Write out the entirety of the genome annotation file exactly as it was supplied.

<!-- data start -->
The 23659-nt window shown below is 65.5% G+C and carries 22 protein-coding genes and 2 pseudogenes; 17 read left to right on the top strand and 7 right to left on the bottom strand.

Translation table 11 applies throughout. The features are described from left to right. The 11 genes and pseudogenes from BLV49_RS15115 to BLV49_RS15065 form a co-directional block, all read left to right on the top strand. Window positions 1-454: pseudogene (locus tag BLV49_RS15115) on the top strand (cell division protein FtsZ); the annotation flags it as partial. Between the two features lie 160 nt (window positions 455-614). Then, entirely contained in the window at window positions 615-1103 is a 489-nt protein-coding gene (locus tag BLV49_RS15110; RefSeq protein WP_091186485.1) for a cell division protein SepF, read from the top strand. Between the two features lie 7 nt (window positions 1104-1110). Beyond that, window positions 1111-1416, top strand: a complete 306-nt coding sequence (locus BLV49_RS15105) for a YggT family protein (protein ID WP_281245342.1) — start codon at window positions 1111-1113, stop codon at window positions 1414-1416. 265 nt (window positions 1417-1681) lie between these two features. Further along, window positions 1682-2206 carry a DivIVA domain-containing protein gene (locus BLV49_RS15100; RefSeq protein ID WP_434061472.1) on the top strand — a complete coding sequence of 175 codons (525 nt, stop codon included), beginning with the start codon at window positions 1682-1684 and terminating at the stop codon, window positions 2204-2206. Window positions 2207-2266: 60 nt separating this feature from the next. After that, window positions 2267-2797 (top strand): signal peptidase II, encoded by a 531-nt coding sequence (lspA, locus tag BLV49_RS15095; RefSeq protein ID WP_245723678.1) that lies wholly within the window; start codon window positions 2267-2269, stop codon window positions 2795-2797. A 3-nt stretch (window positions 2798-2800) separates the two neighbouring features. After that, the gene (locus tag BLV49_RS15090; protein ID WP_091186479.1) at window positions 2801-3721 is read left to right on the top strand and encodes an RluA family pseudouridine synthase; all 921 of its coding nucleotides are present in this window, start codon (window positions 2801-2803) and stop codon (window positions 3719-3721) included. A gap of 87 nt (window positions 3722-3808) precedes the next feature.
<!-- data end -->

The 23659-nt window shown below is 65.5% G+C and carries 22 protein-coding genes and 2 pseudogenes; 17 read left to right on the top strand and 7 right to left on the bottom strand.

Translation table 11 applies throughout. The features are described from left to right. The 11 genes and pseudogenes from BLV49_RS15115 to BLV49_RS15065 form a co-directional block, all read left to right on the top strand. Window positions 1-454: pseudogene (locus tag BLV49_RS15115) on the top strand (cell division protein FtsZ); the annotation flags it as partial. Between the two features lie 160 nt (window positions 455-614). Then, entirely contained in the window at window positions 615-1103 is a 489-nt protein-coding gene (locus tag BLV49_RS15110; RefSeq protein WP_091186485.1) for a cell division protein SepF, read from the top strand. Between the two features lie 7 nt (window positions 1104-1110). Beyond that, window positions 1111-1416, top strand: a complete 306-nt coding sequence (locus BLV49_RS15105) for a YggT family protein (protein ID WP_281245342.1) — start codon at window positions 1111-1113, stop codon at window positions 1414-1416. 265 nt (window positions 1417-1681) lie between these two features. Further along, window positions 1682-2206 carry a DivIVA domain-containing protein gene (locus BLV49_RS15100; RefSeq protein ID WP_434061472.1) on the top strand — a complete coding sequence of 175 codons (525 nt, stop codon included), beginning with the start codon at window positions 1682-1684 and terminating at the stop codon, window positions 2204-2206. Window positions 2207-2266: 60 nt separating this feature from the next. After that, window positions 2267-2797 (top strand): signal peptidase II, encoded by a 531-nt coding sequence (lspA, locus tag BLV49_RS15095; RefSeq protein ID WP_245723678.1) that lies wholly within the window; start codon window positions 2267-2269, stop codon window positions 2795-2797. A 3-nt stretch (window positions 2798-2800) separates the two neighbouring features. After that, the gene (locus tag BLV49_RS15090; protein ID WP_091186479.1) at window positions 2801-3721 is read left to right on the top strand and encodes an RluA family pseudouridine synthase; all 921 of its coding nucleotides are present in this window, start codon (window positions 2801-2803) and stop codon (window positions 3719-3721) included. A gap of 87 nt (window positions 3722-3808) precedes the next feature.